Gabriel Pereira

IhacLab-i: Creating A Non-hierarchical Open Space For Sociotechnical Innovation In Salvador, Brazil

As part of our Social IT Solutions workshop in Brazil (2020), we got to know and work at IhacLab-i, an open space of creation and innovation at UFBA (Federal University of Bahia). We wrote a post at the GMTaC blog that talks a bit more about the space, its projects, and the philosophy behind it all. Pedro Torres also interviewed Prof. Paulo Gomes, one of the creators and maintainers of the space.

In Brazil, much of the plastic gets thrown away and picked by “catadores,” people who scavenge trash bins and dumps looking for recyclable material. The “catadores” go on to sell whatever they collect to companies for pennies, as the plastic makes its way up the recycling supply chain. The final result often are Chinese-made souvenirs, that get sold back to Brazil, in an environmentally unfriendly and economically unjust cycle. In face of such a problem, Professor Paulo Gomes decided the value transformation of these recyclables should happen at the source: the underpaid “catadores” who collect the material. His solution: creating a simple DIY kit that allows these workers to melt and mold the plastic into a new material that can be used to construct many things, from shelves to table tops to stool seats. The project is called “Zero: no plastic left behind.”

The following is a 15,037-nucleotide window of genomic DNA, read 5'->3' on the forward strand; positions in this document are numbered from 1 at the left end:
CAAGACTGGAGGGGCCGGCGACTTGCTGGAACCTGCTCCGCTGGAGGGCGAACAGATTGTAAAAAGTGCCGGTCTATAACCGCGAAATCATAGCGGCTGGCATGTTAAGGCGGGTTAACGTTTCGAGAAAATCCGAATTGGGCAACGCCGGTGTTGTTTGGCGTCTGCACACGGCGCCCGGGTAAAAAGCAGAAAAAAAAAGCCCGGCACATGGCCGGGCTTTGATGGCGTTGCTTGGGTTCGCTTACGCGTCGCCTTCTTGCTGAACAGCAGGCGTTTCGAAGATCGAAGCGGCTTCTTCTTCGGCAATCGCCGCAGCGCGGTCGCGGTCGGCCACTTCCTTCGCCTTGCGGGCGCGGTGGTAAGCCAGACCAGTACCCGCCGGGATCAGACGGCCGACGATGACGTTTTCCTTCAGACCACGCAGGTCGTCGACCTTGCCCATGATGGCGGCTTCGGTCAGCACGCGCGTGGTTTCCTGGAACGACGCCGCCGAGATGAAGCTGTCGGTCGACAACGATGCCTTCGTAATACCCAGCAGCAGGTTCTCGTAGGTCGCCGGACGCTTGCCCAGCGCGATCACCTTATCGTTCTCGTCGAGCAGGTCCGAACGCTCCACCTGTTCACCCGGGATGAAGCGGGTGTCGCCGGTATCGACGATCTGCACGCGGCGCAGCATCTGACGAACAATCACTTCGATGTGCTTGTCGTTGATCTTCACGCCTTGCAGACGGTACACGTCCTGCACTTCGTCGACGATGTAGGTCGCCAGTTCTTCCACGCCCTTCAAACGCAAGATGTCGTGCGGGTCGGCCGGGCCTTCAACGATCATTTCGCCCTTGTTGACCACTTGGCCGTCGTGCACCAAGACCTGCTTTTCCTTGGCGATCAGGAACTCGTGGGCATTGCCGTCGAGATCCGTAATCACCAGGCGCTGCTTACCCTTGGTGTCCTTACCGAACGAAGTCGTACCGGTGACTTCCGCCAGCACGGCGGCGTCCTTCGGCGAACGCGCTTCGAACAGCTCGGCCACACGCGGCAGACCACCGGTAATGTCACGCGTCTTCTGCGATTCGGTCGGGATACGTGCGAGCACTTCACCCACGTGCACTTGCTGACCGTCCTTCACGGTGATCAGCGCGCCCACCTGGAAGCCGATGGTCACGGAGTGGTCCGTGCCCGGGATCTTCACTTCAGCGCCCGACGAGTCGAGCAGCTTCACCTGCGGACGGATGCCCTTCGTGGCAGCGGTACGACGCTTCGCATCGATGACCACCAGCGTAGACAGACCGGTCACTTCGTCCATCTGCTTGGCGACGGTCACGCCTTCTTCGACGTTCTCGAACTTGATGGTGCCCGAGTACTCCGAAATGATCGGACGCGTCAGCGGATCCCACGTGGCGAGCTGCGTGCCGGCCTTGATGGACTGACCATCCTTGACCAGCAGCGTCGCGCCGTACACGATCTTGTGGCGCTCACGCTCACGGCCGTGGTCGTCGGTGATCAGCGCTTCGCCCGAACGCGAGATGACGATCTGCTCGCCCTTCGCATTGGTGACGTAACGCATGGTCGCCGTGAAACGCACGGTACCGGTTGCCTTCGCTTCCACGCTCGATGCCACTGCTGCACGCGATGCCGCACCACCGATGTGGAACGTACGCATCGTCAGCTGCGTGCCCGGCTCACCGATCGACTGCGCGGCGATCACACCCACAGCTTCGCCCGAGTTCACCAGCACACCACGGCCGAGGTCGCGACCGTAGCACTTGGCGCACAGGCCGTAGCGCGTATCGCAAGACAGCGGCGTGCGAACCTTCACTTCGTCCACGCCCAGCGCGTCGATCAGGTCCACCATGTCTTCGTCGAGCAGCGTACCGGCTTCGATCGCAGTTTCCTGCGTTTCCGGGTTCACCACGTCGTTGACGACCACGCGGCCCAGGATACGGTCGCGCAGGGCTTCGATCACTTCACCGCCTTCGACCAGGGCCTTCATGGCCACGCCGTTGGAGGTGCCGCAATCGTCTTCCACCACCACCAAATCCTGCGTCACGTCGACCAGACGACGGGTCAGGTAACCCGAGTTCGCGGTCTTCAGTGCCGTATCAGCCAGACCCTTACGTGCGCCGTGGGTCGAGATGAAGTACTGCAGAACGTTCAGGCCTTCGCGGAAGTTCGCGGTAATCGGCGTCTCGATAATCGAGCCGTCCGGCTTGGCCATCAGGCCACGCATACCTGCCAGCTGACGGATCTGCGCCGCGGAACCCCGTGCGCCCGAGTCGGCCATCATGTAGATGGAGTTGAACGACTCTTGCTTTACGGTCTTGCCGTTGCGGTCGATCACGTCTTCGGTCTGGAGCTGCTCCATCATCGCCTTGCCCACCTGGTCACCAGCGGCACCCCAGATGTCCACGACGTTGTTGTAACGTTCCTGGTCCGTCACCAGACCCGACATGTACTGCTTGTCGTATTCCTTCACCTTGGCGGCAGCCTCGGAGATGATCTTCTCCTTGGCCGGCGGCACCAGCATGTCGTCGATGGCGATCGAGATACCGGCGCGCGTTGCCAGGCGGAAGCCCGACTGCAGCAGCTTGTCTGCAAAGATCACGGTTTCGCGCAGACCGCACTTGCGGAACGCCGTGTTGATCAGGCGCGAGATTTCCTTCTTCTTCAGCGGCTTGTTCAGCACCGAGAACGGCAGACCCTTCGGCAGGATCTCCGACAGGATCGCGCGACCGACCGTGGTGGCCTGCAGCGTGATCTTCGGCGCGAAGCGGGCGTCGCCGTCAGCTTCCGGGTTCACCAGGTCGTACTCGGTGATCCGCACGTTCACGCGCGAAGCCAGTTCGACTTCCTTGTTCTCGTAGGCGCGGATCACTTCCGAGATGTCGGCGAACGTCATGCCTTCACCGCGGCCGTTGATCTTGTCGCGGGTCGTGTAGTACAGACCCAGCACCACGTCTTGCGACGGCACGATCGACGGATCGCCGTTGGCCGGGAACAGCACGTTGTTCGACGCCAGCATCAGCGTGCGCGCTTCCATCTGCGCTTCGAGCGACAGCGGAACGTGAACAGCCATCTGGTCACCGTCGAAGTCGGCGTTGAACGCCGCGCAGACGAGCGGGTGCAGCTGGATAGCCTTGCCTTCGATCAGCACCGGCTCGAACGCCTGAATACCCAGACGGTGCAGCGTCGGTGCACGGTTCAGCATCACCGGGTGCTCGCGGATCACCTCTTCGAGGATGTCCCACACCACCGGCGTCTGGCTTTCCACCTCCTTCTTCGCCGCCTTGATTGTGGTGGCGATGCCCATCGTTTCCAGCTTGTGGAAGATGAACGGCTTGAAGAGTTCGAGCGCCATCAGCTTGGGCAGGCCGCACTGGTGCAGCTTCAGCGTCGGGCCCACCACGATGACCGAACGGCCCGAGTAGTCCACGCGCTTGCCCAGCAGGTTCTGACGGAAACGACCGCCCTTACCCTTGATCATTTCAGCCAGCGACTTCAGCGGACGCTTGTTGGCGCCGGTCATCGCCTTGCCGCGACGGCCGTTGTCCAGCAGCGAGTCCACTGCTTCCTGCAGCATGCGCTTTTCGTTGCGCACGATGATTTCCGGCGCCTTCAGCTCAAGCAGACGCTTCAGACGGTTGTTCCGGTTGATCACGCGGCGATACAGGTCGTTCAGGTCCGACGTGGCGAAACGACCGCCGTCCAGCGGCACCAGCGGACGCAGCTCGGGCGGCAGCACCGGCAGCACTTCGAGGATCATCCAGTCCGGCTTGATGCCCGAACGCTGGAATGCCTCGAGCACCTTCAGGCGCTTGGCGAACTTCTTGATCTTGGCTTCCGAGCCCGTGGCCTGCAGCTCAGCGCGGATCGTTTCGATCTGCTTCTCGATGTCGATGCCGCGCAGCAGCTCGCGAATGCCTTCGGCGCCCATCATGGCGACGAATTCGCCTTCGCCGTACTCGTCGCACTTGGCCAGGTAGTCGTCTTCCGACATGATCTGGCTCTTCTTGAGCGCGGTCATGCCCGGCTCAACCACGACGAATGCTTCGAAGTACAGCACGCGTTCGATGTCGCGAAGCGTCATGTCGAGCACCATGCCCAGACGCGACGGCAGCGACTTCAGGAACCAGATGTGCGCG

This project and many other innovative solutions are being developed out of IhacLab-i, an open space of creation and innovation at the Federal University of Bahia (UFBA), in Salvador, Brazil. The lab emerged in 2015, when the university administration asked Professor Gomes to help support the university’s technological innovation programs. He understood that there was a need for something different, a space that would support the students and the community to build and develop innovations that are connected to society. Most importantly, this would be a space that was not built in a hierarchical structure, but rather in the spirit of open access, knowledge sharing, and collaboration.

Read the rest of the blog post annd interview on the GMTaC website.

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